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Avoid road work accidents: Don’t see red when there’s orange

Construction zone and road work accidents are increasing, according to MDOT. Do your part to keep yourself and highway workers safe

Road work accidents

As fun and relaxing as summer can be, for exasperated commuters the season is always an exercise in patience. Being stuck in a hot car when road construction season is in full swing isn’t a summer picnic. But there is a bigger problem — construction zone and road work accidents.

It’s inevitable if you leave your home that you’ll come across some form of road work this summer, whether it’s a surface repaving, a redesigned intersection or lanes being widened. Part of the price of those Michigan winters is that we all must put up with orange barrels along the traffic lines, closed shoulders and miles-out-of-our-way detours when the weather warms.

Watch out for construction workers and road work accidents

Don’t forget who’s on the other side of your car when you’re slowing in construction zones: the construction workers, who are especially vulnerable out there with cars and trucks driving past them.

Think about the flaggers standing guard as they alternate traffic flow on roads that temporarily have just one lane open. They’re often little more than a foot or two away from moving traffic.

Car crashes and car accidents in work zones have increased in the past year, according to MDOT. Last year saw:

  • 17 fatalities in road work zones (up from 15 in 2015)
  • 75 serious injuries in construction zones (up from 69)
  • 4,908 total car crashes in work areas (up from 4,776)

Steer clear of road work accidents

If you’re able to avoid any of the construction spots on the MDOT’s schedule, our auto accident attorneys encourage you to do so. The best way to do this is by planning things out ahead.

But if you can’t avoid work zones, here are some things you should know about driving in Michigan road work zones:

  • Follow the orange signs: Construction signs are in orange and they indicate traffic lane changes and speed limit reductions. Be alert and read them, even when driving the same route frequently, as information can change when progress on the road is made.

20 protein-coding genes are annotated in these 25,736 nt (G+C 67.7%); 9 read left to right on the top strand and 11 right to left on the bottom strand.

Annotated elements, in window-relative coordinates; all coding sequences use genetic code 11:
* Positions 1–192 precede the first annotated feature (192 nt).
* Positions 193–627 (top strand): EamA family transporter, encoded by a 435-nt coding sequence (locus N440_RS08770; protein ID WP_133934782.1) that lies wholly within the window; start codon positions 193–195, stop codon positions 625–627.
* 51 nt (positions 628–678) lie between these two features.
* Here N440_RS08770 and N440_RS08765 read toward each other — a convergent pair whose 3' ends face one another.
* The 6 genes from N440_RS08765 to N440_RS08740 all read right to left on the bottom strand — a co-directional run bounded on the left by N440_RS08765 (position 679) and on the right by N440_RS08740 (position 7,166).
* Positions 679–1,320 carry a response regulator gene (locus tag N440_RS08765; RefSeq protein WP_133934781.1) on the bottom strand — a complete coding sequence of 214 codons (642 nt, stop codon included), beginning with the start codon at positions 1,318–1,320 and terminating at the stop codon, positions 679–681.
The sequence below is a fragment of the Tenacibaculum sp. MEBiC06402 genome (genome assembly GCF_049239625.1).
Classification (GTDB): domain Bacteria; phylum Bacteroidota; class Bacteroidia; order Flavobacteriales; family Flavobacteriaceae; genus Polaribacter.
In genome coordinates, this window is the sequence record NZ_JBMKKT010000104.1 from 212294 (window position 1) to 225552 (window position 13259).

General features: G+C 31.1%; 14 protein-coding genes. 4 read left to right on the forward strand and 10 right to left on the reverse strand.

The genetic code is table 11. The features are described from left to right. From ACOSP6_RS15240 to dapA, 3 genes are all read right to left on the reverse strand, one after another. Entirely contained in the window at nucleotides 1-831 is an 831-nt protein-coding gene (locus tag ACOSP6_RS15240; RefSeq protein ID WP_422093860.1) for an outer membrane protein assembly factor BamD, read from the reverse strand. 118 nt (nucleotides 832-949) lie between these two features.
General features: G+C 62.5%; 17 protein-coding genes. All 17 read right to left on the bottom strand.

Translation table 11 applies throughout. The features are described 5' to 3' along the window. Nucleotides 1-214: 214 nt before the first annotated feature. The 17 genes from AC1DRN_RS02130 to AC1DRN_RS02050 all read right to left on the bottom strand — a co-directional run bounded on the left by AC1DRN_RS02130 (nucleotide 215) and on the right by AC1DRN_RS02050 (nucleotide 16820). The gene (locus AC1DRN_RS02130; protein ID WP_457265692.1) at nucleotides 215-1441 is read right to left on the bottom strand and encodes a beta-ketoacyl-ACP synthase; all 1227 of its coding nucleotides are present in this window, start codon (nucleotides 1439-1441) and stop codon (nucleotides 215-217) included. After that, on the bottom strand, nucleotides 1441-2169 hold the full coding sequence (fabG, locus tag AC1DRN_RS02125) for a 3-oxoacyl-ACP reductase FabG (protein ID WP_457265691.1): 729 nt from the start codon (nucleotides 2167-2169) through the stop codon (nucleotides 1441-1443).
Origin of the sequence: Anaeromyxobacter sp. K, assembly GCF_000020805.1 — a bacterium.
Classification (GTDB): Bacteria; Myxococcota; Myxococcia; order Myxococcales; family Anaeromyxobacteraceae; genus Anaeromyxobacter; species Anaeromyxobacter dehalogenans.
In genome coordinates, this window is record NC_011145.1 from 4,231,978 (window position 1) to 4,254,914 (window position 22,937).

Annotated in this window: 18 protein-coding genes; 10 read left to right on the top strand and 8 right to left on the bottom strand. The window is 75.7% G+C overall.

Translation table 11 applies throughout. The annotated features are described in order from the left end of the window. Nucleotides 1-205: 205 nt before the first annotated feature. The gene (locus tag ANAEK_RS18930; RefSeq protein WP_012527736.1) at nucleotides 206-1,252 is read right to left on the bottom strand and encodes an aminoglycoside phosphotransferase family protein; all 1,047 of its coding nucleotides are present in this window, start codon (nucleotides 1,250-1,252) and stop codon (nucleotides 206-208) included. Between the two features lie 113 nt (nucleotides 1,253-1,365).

• Avoid driving while distracted: As always, do not eat, talk on your cellphone, text and drive or engage in any other activities that will take away from your driving concentration.
  • Stay alert: Pay extra attention to your surroundings while in construction work zones. Scan the road for moving equipment, workers and construction vehicles.
  • Watch out for commercial trucks: Large trucks are more likely to be involved in a road work accident because of their greater size, length and weight. Here’s a primer on how to drive safely around trucks.
  • Stay patient: Don’t allow impatient or speeding drivers to change the way you drive. Be aware of tailgaters and drivers on the shoulder. Leave enough space between you and the cars and trucks around you.

What is Michigan’s work zone construction law and legal consequences for breaking it?

According to MDOT, during Michigan’s busy road construction season, motorists are required to reduce their speed to 45 miles per hour in any freeway work zone where workers are present, unless a concrete barrier wall exists between the workers and the vehicles.

If you go too fast in Michigan construction zones, you face a lot more than a speeding ticket:

  • Doubled fines
  • More points on your Michigan license
  • Increased auto insurance rates
  • Jail and fines

P.A. 103, known as “Andy’s Law,” went into effect in October 2001. The law created penalties of up to 1 year in prison for injuring and up to 15 years in prison for killing a highway construction or maintenance worker. It also imposes a maximum penalty of $7,500. The law is named for Andrew Lefko, a 19-year-old who was paralyzed after being hit while working on Interstate 275 in Metro Detroit.

With that, all of our attorneys and staff wish you and your family safe travels and a fun and safe summer.

This entry was tagged Tags: drivers safety, road construction
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Blog Author Steven M. Gursten
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